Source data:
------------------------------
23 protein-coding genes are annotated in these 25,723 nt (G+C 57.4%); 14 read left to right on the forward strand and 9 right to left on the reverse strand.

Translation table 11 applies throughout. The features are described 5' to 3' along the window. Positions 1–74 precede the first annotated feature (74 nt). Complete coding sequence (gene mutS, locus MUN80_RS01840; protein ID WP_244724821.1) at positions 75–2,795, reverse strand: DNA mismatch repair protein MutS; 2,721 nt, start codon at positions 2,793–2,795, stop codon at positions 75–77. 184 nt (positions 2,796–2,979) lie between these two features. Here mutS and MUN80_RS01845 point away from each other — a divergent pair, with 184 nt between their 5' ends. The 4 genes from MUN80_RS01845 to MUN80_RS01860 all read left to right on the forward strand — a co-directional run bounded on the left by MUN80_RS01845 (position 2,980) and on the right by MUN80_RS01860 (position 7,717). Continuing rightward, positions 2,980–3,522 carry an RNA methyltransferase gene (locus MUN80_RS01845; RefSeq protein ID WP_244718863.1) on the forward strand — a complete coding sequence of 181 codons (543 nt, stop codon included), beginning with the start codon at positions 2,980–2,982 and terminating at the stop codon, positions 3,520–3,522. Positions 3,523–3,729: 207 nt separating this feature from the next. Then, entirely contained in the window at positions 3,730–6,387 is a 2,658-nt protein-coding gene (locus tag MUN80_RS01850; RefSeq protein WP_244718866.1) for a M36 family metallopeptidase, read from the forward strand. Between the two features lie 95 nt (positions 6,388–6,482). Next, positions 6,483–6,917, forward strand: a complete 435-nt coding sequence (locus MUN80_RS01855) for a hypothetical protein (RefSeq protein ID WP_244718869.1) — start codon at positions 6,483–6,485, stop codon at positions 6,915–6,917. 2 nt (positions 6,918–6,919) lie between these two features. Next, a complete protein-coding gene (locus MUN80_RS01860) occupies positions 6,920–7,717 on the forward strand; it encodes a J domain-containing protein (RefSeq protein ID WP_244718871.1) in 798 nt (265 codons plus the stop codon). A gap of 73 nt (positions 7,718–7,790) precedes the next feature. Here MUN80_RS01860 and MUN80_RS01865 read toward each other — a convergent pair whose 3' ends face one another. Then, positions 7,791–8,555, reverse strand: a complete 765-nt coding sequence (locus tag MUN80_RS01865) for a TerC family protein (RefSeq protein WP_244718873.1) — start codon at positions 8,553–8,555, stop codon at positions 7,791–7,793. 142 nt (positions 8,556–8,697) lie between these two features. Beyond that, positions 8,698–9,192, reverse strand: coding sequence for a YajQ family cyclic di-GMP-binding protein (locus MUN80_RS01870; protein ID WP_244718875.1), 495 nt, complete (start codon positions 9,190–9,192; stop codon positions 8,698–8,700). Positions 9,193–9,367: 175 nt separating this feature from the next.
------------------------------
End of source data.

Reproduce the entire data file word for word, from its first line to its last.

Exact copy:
23 protein-coding genes are annotated in these 25,723 nt (G+C 57.4%); 14 read left to right on the forward strand and 9 right to left on the reverse strand.

Translation table 11 applies throughout. The features are described 5' to 3' along the window. Positions 1–74 precede the first annotated feature (74 nt). Complete coding sequence (gene mutS, locus MUN80_RS01840; protein ID WP_244724821.1) at positions 75–2,795, reverse strand: DNA mismatch repair protein MutS; 2,721 nt, start codon at positions 2,793–2,795, stop codon at positions 75–77. 184 nt (positions 2,796–2,979) lie between these two features. Here mutS and MUN80_RS01845 point away from each other — a divergent pair, with 184 nt between their 5' ends. The 4 genes from MUN80_RS01845 to MUN80_RS01860 all read left to right on the forward strand — a co-directional run bounded on the left by MUN80_RS01845 (position 2,980) and on the right by MUN80_RS01860 (position 7,717). Continuing rightward, positions 2,980–3,522 carry an RNA methyltransferase gene (locus MUN80_RS01845; RefSeq protein ID WP_244718863.1) on the forward strand — a complete coding sequence of 181 codons (543 nt, stop codon included), beginning with the start codon at positions 2,980–2,982 and terminating at the stop codon, positions 3,520–3,522. Positions 3,523–3,729: 207 nt separating this feature from the next. Then, entirely contained in the window at positions 3,730–6,387 is a 2,658-nt protein-coding gene (locus tag MUN80_RS01850; RefSeq protein WP_244718866.1) for a M36 family metallopeptidase, read from the forward strand. Between the two features lie 95 nt (positions 6,388–6,482). Next, positions 6,483–6,917, forward strand: a complete 435-nt coding sequence (locus MUN80_RS01855) for a hypothetical protein (RefSeq protein ID WP_244718869.1) — start codon at positions 6,483–6,485, stop codon at positions 6,915–6,917. 2 nt (positions 6,918–6,919) lie between these two features. Next, a complete protein-coding gene (locus MUN80_RS01860) occupies positions 6,920–7,717 on the forward strand; it encodes a J domain-containing protein (RefSeq protein ID WP_244718871.1) in 798 nt (265 codons plus the stop codon). A gap of 73 nt (positions 7,718–7,790) precedes the next feature. Here MUN80_RS01860 and MUN80_RS01865 read toward each other — a convergent pair whose 3' ends face one another. Then, positions 7,791–8,555, reverse strand: a complete 765-nt coding sequence (locus tag MUN80_RS01865) for a TerC family protein (RefSeq protein WP_244718873.1) — start codon at positions 8,553–8,555, stop codon at positions 7,791–7,793. 142 nt (positions 8,556–8,697) lie between these two features. Beyond that, positions 8,698–9,192, reverse strand: coding sequence for a YajQ family cyclic di-GMP-binding protein (locus MUN80_RS01870; protein ID WP_244718875.1), 495 nt, complete (start codon positions 9,190–9,192; stop codon positions 8,698–8,700). Positions 9,193–9,367: 175 nt separating this feature from the next.